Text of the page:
This was #1 on a list of “10 Ideas That Are Changing Your Life”, the cover article of the March 12, 2012 edition of Time magazine (US).
According to 2011 census figures, 27% of Canadian households (28% in the US) comprise a family of one. Nice to know I’m no longer part of a pitied minority. The article refers to us as “singletons” but I prefer the term “singlist” – it appeals to my artistic nature and my propensity toward, you guessed it, listmaking.
“Living alone, being alone and feeling lonely are hardly the same thing,” writes author Eric Klinenberg. He observes that “living alone allows us to do what we want, when we want, and on our own terms”. Sounds pretty good, doesn’t it? Estranged spouses, overwhelmed parents of small kids or teenagers – and, of course, introverts like me – are thinking “YES!!!”
Singlists have their own reasons for preferring the solo life. For me, it’s the hectic pace and constant demands of modern life, and my personal preference based on my temperament.
As an introvert, I crave solitude. “Without I-time, an introvert can suffer from distraction, imbalance, exhaustion and irritability. Reserves run dry,” writes Devora Zack in her excellent book Networking for People who Hate Networking. Sound like someone you know? A relative or friend? Or perhaps it’s you? For introverts, too much stimulation and social interaction is overwhelming.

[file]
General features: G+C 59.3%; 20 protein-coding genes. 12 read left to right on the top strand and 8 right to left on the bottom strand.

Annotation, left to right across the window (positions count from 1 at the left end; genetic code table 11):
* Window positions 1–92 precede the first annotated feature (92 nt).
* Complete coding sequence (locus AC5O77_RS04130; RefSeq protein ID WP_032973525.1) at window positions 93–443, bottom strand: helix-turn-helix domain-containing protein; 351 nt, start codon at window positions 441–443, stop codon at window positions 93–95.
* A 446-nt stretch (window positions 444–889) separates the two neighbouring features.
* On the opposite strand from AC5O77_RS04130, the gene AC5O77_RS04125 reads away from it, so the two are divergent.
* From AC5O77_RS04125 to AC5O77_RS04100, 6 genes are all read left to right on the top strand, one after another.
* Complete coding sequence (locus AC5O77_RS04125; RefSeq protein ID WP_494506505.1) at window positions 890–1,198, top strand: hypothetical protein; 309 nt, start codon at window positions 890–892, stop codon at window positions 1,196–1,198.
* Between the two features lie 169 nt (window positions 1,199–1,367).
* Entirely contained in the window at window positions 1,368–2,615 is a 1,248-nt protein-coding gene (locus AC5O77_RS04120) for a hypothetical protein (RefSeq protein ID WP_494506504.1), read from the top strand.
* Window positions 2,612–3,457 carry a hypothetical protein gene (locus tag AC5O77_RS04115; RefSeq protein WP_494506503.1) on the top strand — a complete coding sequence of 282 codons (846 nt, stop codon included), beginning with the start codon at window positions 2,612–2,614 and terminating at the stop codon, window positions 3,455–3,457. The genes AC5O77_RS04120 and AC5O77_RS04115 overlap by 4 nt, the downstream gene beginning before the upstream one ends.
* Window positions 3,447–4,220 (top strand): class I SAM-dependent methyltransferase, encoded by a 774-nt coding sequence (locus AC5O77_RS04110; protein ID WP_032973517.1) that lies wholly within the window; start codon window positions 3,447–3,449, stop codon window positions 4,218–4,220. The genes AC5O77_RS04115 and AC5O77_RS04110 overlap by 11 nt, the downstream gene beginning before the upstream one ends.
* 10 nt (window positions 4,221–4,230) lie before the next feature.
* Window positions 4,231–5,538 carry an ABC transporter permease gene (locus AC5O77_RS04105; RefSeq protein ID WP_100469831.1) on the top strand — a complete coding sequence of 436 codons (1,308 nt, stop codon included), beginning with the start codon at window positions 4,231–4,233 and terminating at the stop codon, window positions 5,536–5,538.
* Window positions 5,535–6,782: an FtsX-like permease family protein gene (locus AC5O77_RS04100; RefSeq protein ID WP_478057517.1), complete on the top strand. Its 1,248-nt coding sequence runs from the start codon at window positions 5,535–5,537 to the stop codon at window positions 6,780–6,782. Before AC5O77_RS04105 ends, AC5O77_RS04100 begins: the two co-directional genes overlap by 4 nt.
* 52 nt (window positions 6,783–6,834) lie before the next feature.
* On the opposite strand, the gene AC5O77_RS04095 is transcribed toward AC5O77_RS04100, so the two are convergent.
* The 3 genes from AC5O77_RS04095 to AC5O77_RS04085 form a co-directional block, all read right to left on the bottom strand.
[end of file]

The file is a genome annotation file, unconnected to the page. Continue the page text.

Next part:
Recent studies indicate that the population is the more closely split between ‘introverts’ and ‘extroverts’ than was once thought; extroverts, of course, believed they were in the majority.
When you think about it, some of us are “connected” for up to 18 hours a day. Commuting to work, being at work, socializing, being online – one way or another, we are engaged with people or other stimuli. For some folks, the only downtime they get is when they’re asleep.
Whether you find yourself on the treadmill of over-connectedness – by choice (because as an extrovert you thrive on it) or by circumstance (because it’s part of your job or lifestyle) – solitary living may be a desirable option. After all, you can always be with people when you CHOOSE to be.
As Eric Klinenberg notes, “there’s nothing lonelier than living with the wrong person.” I’ve done that, too – and being alone by myself beats being lonely with someone else. For those who choose it, “living alone (provides) time and space for restorative solitude.”
What do you think?